• Face Framed in Shadow: Dave's face is half covered in shadow when he is being interrogated by Jimmy.
  • Film of the Book: Though like many other adaptations, some details are changed.
  • Foreshadowing:
    • Dave tells his wife that his soon-to-be-mugger told him, "Your money or your life. I'm leaving with one of them, bitch." She has a look of disbelief, even briefly questioning if that's really what the mugger said. There never was a mugger to begin with, hence why the threat sounded so fake. Dave made it up.
    • "Did you know there were child prostitutes in Rome Basin?" Dave certainly knows because he killed a child molester attempting to solicit one.
  • Four-Temperament Ensemble: Jimmy is choleric, Sean is melancholic and Dave is phlegmatic.
  • Freudian Trio: Jimmy is the id, Sean is the superego and Dave is the ego.
  • Greater-Scope Villain: The pedophiles who abduct Dave in the beginning of the movie. The act changes the lives of the three kids and their families for the worse.
  • He's Back!: Jimmy makes this decision at the end of the story, coming out of his retirement to seize control of Boston's criminal underworld.
  • Heterosexual Life-Partners:
    • Sean and Whitey. Laurence Fishburne even said in an interview "This is a film about three men and their wives - I play Kevin Bacon's wife."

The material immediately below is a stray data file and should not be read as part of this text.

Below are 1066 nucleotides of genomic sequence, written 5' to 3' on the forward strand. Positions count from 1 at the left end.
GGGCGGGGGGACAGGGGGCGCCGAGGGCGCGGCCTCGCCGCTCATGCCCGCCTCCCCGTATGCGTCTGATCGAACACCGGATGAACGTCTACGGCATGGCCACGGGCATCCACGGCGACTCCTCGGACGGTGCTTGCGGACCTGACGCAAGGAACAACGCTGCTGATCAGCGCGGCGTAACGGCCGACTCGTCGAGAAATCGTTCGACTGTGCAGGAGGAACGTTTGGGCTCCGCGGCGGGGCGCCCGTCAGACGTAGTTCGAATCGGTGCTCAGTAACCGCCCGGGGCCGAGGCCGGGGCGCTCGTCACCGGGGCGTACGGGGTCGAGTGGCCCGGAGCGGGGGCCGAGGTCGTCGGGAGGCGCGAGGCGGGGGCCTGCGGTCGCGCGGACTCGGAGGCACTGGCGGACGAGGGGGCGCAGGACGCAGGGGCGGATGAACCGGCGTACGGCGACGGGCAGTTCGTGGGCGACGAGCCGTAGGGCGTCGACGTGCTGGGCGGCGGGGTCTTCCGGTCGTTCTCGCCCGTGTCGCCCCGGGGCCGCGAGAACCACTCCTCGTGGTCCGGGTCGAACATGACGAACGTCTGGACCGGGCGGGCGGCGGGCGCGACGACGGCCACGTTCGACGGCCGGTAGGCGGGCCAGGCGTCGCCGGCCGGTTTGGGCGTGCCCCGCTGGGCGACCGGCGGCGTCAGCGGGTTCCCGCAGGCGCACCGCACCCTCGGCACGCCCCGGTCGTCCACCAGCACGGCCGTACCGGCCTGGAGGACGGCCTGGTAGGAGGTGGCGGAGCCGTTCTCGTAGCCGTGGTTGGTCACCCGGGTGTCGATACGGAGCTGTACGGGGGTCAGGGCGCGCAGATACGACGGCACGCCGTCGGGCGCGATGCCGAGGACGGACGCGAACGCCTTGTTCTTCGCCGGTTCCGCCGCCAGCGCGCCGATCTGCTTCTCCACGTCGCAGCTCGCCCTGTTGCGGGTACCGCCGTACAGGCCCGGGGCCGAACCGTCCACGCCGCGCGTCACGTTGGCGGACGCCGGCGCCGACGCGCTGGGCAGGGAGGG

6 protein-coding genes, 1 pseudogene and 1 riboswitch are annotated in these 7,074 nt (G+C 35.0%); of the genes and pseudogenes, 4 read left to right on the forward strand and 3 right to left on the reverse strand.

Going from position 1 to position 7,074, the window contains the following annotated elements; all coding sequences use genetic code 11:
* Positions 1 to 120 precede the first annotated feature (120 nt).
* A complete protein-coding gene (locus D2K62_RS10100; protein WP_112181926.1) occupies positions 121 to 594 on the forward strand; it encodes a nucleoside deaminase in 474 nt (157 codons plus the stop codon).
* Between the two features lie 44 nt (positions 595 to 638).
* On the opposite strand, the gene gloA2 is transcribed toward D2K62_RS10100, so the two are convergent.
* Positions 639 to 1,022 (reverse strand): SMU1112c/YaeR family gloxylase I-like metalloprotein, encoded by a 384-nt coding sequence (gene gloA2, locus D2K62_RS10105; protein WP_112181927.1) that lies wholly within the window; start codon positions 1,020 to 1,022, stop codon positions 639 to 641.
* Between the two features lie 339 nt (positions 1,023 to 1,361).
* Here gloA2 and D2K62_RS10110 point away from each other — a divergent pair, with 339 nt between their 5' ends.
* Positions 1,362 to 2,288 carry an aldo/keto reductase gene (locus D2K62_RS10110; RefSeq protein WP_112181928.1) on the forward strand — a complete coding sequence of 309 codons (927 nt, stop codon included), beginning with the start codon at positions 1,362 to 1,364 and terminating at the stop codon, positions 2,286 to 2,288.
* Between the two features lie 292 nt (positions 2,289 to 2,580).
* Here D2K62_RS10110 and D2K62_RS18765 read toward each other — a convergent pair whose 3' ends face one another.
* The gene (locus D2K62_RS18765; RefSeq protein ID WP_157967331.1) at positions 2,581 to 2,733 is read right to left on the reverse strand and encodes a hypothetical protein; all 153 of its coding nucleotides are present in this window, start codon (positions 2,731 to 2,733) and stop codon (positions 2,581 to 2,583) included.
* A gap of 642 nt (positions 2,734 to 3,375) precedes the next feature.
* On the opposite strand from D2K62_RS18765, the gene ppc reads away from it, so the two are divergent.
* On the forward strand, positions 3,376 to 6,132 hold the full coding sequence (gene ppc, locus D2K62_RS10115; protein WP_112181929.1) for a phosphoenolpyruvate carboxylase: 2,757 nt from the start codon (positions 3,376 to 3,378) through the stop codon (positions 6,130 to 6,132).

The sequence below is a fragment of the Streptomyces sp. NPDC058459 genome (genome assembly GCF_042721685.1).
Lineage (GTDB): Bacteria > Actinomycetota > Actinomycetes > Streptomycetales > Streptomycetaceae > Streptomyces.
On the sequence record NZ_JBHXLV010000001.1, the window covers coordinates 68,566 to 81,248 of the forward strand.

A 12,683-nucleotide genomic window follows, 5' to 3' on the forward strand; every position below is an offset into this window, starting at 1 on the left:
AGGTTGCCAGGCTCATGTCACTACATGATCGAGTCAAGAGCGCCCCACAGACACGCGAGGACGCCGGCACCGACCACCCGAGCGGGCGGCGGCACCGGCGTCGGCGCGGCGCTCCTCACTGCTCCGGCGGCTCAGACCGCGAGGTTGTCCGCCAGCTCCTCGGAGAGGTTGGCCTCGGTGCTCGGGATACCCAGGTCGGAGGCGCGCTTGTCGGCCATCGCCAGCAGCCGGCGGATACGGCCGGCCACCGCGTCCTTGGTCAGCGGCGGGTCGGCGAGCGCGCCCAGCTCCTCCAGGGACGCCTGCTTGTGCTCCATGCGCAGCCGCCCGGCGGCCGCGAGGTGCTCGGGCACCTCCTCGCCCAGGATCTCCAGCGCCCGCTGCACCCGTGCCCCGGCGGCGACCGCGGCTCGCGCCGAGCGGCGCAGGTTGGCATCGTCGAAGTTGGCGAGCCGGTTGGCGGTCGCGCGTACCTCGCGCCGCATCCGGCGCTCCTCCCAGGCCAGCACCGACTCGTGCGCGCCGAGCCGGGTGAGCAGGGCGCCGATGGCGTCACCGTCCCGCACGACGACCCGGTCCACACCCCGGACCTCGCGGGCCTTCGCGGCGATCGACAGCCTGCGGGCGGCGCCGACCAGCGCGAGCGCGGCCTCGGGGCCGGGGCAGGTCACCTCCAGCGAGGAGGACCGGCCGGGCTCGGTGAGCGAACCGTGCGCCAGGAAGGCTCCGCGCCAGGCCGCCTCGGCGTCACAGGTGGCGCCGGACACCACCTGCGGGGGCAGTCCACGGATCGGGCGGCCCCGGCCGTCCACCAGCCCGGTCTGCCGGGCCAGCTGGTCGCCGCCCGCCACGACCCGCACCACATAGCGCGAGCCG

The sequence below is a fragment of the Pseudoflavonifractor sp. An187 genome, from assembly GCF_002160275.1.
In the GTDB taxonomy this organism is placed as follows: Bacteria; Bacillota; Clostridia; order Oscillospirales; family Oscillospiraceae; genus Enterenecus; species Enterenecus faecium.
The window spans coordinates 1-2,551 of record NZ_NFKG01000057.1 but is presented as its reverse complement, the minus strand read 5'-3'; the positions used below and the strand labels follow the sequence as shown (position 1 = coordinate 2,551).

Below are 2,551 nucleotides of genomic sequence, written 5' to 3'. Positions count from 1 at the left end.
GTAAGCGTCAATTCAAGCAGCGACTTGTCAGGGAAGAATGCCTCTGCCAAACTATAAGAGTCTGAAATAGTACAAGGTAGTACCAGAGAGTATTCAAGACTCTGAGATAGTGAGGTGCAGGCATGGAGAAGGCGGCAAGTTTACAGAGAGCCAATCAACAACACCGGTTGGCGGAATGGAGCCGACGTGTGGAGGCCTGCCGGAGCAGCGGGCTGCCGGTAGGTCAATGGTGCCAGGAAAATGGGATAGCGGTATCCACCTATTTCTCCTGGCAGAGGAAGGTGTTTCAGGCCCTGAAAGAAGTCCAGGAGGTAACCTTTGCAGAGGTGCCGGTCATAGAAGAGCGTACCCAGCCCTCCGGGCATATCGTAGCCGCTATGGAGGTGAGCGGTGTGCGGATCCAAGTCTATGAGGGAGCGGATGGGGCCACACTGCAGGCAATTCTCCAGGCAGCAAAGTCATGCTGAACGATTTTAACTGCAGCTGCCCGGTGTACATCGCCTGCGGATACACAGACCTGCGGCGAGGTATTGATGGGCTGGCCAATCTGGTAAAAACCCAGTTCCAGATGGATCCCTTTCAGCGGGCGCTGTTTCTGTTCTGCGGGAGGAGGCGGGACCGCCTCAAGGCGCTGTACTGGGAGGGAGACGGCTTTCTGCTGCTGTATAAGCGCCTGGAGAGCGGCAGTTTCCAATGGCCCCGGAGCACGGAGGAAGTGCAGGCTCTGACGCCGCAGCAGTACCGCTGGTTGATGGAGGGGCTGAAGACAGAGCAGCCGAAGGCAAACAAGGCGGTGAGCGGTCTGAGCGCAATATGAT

• The two brothers that Jimmy hires to commit crimes are also uncommonly close to one another.
  • Hollywood New England: Averted, actually. The movie is set in Boston and the characters do speak with distinctive Southie accents, but as Dennis Lehane is actually from the city and the movie was filmed on location there it is a reasonably accurate portrayal.
  • I Never Said It Was Poison: A variation. It doesn't happen in a traditional police interrogation setting, but Sean and Whitey figure out that the 911 callers who reported Katie's abandoned and bloodied car were involved in her death because one of them refers to her as "she" during the call when they would have had no way to know the driver's gender based on what they were claiming to have seen.
  • Karma Houdini: Jimmy murdered "Just Ray" Harris and got off by agreeing to pay his family a monthly sum of $500. Later, he kills Dave and also gets off scot-free. Although... it turns out Dave didn't kill Katie, so Jimmy killed him for nothing.